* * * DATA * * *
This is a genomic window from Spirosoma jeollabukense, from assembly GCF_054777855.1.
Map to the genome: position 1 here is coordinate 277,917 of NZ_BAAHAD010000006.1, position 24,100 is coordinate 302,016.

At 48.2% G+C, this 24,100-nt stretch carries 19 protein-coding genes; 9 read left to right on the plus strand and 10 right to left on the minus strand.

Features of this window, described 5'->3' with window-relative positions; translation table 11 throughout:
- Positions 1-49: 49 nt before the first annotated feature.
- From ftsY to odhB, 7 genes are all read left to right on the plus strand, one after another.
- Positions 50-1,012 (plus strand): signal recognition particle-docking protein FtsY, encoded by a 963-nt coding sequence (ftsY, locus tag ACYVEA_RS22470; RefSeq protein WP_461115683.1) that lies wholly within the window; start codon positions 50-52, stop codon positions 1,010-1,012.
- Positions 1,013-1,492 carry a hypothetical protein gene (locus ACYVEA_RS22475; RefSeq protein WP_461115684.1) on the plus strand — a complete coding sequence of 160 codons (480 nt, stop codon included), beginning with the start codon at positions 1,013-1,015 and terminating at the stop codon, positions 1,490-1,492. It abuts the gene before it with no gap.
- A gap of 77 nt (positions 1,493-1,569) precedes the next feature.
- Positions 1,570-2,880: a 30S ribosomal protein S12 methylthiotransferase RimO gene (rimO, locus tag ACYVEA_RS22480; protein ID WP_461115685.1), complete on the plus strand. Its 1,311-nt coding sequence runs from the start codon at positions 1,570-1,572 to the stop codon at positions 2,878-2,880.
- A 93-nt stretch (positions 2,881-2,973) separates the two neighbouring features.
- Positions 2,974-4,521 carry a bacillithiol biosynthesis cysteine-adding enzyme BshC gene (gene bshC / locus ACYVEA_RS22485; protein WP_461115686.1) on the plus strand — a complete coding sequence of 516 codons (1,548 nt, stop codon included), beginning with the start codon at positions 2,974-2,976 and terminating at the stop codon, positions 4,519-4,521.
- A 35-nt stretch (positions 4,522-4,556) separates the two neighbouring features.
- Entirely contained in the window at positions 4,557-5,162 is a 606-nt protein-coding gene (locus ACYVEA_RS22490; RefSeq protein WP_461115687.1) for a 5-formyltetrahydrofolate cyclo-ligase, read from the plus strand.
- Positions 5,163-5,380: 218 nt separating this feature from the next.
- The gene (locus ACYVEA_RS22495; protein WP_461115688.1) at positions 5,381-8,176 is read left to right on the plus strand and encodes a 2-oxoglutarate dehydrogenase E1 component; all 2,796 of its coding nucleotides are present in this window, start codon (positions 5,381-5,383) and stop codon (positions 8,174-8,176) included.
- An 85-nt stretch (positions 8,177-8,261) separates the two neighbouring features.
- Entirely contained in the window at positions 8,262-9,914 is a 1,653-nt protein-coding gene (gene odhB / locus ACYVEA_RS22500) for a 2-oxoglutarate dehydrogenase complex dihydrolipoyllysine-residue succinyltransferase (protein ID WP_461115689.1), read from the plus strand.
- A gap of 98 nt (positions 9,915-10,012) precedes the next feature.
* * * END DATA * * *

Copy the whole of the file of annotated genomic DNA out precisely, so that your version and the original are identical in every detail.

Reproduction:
This is a genomic window from Spirosoma jeollabukense, from assembly GCF_054777855.1.
Map to the genome: position 1 here is coordinate 277,917 of NZ_BAAHAD010000006.1, position 24,100 is coordinate 302,016.

At 48.2% G+C, this 24,100-nt stretch carries 19 protein-coding genes; 9 read left to right on the plus strand and 10 right to left on the minus strand.

Features of this window, described 5'->3' with window-relative positions; translation table 11 throughout:
- Positions 1-49: 49 nt before the first annotated feature.
- From ftsY to odhB, 7 genes are all read left to right on the plus strand, one after another.
- Positions 50-1,012 (plus strand): signal recognition particle-docking protein FtsY, encoded by a 963-nt coding sequence (ftsY, locus tag ACYVEA_RS22470; RefSeq protein WP_461115683.1) that lies wholly within the window; start codon positions 50-52, stop codon positions 1,010-1,012.
- Positions 1,013-1,492 carry a hypothetical protein gene (locus ACYVEA_RS22475; RefSeq protein WP_461115684.1) on the plus strand — a complete coding sequence of 160 codons (480 nt, stop codon included), beginning with the start codon at positions 1,013-1,015 and terminating at the stop codon, positions 1,490-1,492. It abuts the gene before it with no gap.
- A gap of 77 nt (positions 1,493-1,569) precedes the next feature.
- Positions 1,570-2,880: a 30S ribosomal protein S12 methylthiotransferase RimO gene (rimO, locus tag ACYVEA_RS22480; protein ID WP_461115685.1), complete on the plus strand. Its 1,311-nt coding sequence runs from the start codon at positions 1,570-1,572 to the stop codon at positions 2,878-2,880.
- A 93-nt stretch (positions 2,881-2,973) separates the two neighbouring features.
- Positions 2,974-4,521 carry a bacillithiol biosynthesis cysteine-adding enzyme BshC gene (gene bshC / locus ACYVEA_RS22485; protein WP_461115686.1) on the plus strand — a complete coding sequence of 516 codons (1,548 nt, stop codon included), beginning with the start codon at positions 2,974-2,976 and terminating at the stop codon, positions 4,519-4,521.
- A 35-nt stretch (positions 4,522-4,556) separates the two neighbouring features.
- Entirely contained in the window at positions 4,557-5,162 is a 606-nt protein-coding gene (locus ACYVEA_RS22490; RefSeq protein WP_461115687.1) for a 5-formyltetrahydrofolate cyclo-ligase, read from the plus strand.
- Positions 5,163-5,380: 218 nt separating this feature from the next.
- The gene (locus ACYVEA_RS22495; protein WP_461115688.1) at positions 5,381-8,176 is read left to right on the plus strand and encodes a 2-oxoglutarate dehydrogenase E1 component; all 2,796 of its coding nucleotides are present in this window, start codon (positions 5,381-5,383) and stop codon (positions 8,174-8,176) included.
- An 85-nt stretch (positions 8,177-8,261) separates the two neighbouring features.
- Entirely contained in the window at positions 8,262-9,914 is a 1,653-nt protein-coding gene (gene odhB / locus ACYVEA_RS22500) for a 2-oxoglutarate dehydrogenase complex dihydrolipoyllysine-residue succinyltransferase (protein ID WP_461115689.1), read from the plus strand.
- A gap of 98 nt (positions 9,915-10,012) precedes the next feature.